With an 84% support rating among eligible voters, the Koizumi Cabinet outranks any previous administration in popularity. The Asahi Shimbun conducted telephone poll on May 26 and 27, 2001 asking about cabinet support. (2,394 respondents out of 3,829 randomly selected voters). So many people expect this Prime Minister might change the old-malfunctional political system of this country. Though still 47% consider his popularity preceded his actual accomplishments, more think he will be able to achieve the reform goal than in April survey. While high approval for Cabinet, only 44% appreciate current coalition, and even lower 34% support ruling LDP.

(May 29, 2001, The Asahi Shimbun)

Most support Article 9 while Divided on Amendment

 [chart: Yes rates; constitution change = 47%, Article 9 change = 17%, SDF UNconstitutinal = 13%, retain Japan-US security treaty = 74%]
The Asahi Shimbun conducted face-to-face survey on April 8 and 9, 2001 asking about constitution. (2,069 respondents out of 3,000 randomly selected voters). While a plurality, 47%, agree there is a need to change the Constitution, a resounding 74% want the war-renouncing Article 9 left as is. Asked about the Self-Defense Forces, only 13% of respondents said they were unconstitutional, compared to 61% who said they were not. 70% admitted that Japan-US security treaty has contributed to the peace and stability of Japan and Asia, and 70% said it should be retained. Some questions are comparable to equivalents in 1997.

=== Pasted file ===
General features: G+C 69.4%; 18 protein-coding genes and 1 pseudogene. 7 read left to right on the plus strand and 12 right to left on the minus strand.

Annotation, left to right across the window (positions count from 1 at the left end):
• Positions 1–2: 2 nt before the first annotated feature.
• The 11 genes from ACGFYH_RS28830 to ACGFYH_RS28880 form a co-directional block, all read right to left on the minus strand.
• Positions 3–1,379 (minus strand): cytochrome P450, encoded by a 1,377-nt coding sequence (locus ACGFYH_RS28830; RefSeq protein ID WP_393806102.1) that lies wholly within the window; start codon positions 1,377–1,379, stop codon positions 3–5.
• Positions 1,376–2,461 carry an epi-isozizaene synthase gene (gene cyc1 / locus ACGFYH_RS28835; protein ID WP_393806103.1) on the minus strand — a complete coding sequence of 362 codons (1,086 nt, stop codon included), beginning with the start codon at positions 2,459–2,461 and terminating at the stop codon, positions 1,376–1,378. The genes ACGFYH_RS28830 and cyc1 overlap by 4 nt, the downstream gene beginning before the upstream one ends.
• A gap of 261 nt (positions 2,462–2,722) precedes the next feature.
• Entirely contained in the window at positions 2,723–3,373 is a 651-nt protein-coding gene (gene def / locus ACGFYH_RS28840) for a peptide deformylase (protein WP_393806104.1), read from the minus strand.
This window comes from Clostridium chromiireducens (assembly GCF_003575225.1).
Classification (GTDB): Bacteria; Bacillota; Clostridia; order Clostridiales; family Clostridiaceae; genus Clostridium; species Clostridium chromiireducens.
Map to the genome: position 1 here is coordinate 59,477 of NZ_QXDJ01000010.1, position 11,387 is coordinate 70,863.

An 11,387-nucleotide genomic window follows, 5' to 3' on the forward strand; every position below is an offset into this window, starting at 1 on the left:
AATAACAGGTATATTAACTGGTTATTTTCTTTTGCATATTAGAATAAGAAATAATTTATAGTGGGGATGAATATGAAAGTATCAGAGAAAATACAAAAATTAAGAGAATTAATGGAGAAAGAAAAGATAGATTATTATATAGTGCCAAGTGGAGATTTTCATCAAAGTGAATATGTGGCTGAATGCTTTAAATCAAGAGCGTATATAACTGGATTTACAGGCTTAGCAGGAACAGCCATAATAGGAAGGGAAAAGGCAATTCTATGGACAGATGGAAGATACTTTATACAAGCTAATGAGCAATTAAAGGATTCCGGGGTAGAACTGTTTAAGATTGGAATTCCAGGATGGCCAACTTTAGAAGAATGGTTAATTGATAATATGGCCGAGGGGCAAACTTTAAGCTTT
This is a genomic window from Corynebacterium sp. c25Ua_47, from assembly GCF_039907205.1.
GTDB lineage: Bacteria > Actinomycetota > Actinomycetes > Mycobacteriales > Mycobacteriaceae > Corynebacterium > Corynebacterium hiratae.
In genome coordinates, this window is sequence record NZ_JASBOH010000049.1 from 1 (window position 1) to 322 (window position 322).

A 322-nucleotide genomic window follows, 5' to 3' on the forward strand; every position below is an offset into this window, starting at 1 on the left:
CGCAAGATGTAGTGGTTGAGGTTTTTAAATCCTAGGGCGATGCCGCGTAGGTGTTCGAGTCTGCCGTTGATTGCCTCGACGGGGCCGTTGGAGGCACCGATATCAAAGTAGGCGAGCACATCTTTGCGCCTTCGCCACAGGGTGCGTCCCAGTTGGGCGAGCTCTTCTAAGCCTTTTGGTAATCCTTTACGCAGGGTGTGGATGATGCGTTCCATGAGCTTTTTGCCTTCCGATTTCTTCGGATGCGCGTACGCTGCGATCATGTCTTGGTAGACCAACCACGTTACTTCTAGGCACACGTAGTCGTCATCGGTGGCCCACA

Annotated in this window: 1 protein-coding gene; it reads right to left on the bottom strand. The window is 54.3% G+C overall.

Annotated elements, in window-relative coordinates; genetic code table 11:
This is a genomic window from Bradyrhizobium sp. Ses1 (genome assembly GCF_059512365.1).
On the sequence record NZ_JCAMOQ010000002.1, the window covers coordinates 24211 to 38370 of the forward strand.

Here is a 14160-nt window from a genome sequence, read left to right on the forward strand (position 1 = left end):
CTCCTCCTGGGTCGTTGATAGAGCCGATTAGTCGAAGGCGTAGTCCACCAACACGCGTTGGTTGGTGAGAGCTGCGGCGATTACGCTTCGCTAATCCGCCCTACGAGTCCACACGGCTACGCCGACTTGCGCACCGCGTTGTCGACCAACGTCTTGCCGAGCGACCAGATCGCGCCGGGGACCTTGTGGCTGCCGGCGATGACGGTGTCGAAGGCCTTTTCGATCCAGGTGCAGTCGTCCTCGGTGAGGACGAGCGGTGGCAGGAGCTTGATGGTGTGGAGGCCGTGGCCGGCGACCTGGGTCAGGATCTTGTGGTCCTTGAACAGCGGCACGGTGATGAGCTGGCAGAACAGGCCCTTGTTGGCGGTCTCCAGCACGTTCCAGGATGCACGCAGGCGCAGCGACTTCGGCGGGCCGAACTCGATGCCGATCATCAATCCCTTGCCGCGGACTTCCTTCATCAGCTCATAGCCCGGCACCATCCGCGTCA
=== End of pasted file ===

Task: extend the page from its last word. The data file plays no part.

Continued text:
(May 2, 2001, The Asahi Shimbun)

Koizumi Cabinet Gets Record High Approval

 [chart: 78% approval, 71% adimit national people's sese, 23% believes capacity, 57% supports reform plan, 41% favor his conservative vision, 72% admire overcome of fuction]
The newly formed Koizumi Cabinet got most approval, contrary to the previsou Mori Cabinet, all major poll reported. The Asahi Shimbun conducted telephone poll on April 27 and 28, 2001 asking about cabinet support. (2,273 respondents out of 3,955 randomly selected voters). A record 78 percent of people support Junichiro Koizumi's Cabinet. The high approval rating stems from public expectations following his campaign platform advocating reform. But only 23 percent said they expected Koizumi to make a good prime minister, while 56 percent were worried his popularity had preceded him.
(The chart exhibited wrong data during 4/30-5/30 which was corrected on May 30, 2001. Sorry for confusing presentation)

(April 30, 2001, The Asahi Shimbun)

Historically Low Cabinet Approval

 [chart: only 9% approval vs 79% disapproval] Most Japanese say no against the current cabinet. The Asahi Shimbun conducted telephone poll on February 17 and 18, 2001 asking about cabinet and political party support. (1,195 respondents out of 1,537 randomly selected voters). The cabinet approval rate has fallen to 9 percent, the second lowest since The Asahi Shimbun began the survey in 1946. 71% answered that Prime Minister Mori should resign as early as possible.

(February 19, 2001, The Asahi Shimbun)